4. Multicultural education/diversity, technology, and the four moral dimensions of education (NNER philosophy) are themes found throughout the renewed curriculum. Diversity and technology are themes that NCATE and NDE stress, and they are areas that are important in K-12 schools in Nebraska. Graduate follow-up surveys indicated a need to strengthen infusion of technology. While the 1994 NCATE review identified technology as a weakness, the 1999 NCATE review identified technology as a strength. Attention to diversity issues was also a strength identified by the1999 NCATE team.
    5. Assessment of student performance has been addressed with an Evaluation Plan for Student Assessment. According to this plan, all teacher education students serve as the core for making decisions about teacher education programs. Programs can develop complementary evaluations focused on demonstration of competence in specific content areas. Assessment is also being infused into the curriculum as a theme so that teacher education students develop skills for assessment their students. These efforts are developed to meet the new NCATE standards and Nebraska assessment efforts in K-12 schools, and reflect our need to model performance assessment for future teachers in preparing them for the assessment realities in K-12 schools.
    6. The Curriculum and Instruction MA program has been renewed to reflect the NCATE, NDE standards and NNER philosophy. This graduate program is delivered off-campus in a cohort format every 2- years. This delivery model was developed in 1999 in response to the needs expressed by local school districts and is consistent with the philosophy of NNER in making education accessible to all.
    7. All graduate programs were reviewed and nine were combined into four to strengthen offerings to K-12 educators.
    8. The Instructional Technology MA program, which includes the Educational Media endorsement program as a component, is delivered entirely via distance education. This is done to model the use of technology in teaching and learning, as well as to make these programs more accessible to educators.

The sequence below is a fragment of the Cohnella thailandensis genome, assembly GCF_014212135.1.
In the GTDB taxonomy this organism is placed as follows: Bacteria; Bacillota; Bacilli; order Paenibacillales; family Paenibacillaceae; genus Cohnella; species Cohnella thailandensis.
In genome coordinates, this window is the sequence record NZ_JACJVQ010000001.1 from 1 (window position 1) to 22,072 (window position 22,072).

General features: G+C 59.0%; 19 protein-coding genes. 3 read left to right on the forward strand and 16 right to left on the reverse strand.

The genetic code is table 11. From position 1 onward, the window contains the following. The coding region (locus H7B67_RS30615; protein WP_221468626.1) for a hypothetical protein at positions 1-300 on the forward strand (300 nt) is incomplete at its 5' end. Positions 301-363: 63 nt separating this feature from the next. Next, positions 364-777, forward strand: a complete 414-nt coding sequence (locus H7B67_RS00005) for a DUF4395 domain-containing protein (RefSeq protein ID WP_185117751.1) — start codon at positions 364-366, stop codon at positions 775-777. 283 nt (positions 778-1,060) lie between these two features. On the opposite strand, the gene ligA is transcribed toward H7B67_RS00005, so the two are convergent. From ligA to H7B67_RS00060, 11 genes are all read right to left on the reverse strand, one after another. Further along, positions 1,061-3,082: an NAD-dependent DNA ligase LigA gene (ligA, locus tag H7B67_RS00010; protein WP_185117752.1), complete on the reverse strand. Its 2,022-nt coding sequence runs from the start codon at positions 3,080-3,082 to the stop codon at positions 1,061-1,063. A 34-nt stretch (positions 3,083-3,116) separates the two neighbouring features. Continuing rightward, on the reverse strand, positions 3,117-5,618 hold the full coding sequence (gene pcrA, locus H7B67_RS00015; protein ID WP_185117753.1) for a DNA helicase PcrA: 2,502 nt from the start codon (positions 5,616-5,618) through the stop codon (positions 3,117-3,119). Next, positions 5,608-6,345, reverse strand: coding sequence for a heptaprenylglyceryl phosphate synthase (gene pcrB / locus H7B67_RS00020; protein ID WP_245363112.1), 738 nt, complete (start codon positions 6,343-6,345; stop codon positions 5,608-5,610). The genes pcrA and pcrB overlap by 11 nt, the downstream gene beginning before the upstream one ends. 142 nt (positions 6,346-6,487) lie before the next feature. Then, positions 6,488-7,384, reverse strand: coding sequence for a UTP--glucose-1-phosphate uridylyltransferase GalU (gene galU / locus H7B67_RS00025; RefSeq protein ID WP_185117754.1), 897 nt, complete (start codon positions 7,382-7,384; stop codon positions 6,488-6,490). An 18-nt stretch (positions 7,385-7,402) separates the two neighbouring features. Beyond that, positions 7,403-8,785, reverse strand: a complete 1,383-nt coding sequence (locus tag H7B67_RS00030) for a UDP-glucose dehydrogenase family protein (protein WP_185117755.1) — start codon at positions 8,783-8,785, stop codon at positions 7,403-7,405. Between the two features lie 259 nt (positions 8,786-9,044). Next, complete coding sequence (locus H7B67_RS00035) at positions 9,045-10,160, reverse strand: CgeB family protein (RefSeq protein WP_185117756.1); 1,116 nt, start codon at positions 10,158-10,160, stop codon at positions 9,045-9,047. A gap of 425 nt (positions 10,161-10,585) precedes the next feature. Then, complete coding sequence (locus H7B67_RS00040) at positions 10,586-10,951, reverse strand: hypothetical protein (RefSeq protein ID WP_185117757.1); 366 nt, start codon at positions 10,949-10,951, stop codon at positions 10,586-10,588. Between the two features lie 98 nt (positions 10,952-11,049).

2. The Human Enhancement Center (HEC) was to be established to develop, coordinate, promote and assess field-based, collaborative professional human services preparation programs. This will involve increased cooperation among the practitioner programs and with practicing professionals. It will also involve providing appropriate direct services to the public. The vision of the HEC was to bring together the professional education and non-education for collaborative efforts. The education professional programs reside in the Counseling and School Psychology, Communication Disorders and Educational Administration Departments. The non-education professional programs reside in Counseling and School Psychology and HPERLS Departments.
    1. No formal Center has been established, however, the intent of the objective has been met by collaboration among faculty who utilize the new College of Education Clinic. The clinic is an important addition that has been facilitated by relocation of these departments to a new building where the Clinic is located. A COE Clinic Committee, composed of members from these departments, to coordinates current procedures and plan for future use of the Clinic.
    2. An Interdisciplinary course for school psychology, communication disorders and special education students has been developed to prepare future professional to work together as a team. This effort reflects the needs of the schools and NASP standards.
    3. The Communications Disorders, School Psychology, and Counseling (School and community) faculty members have renewed their programs and assessment processes during the past four years to comply with accreditation standards and to incorporate student and faculty input. The Communications Disorders program was reviewed for ASHA Accreditation Spring 2003. The School Psychology program will be reviewed for continuing accreditation by NASP Fall 2003. The Community Counseling program was accredited by CACREP for the first time in 2000. The School Counseling, School Psychology, Communication Disorders, and Educational Administration Programs are accredited by the NDE and NCATE.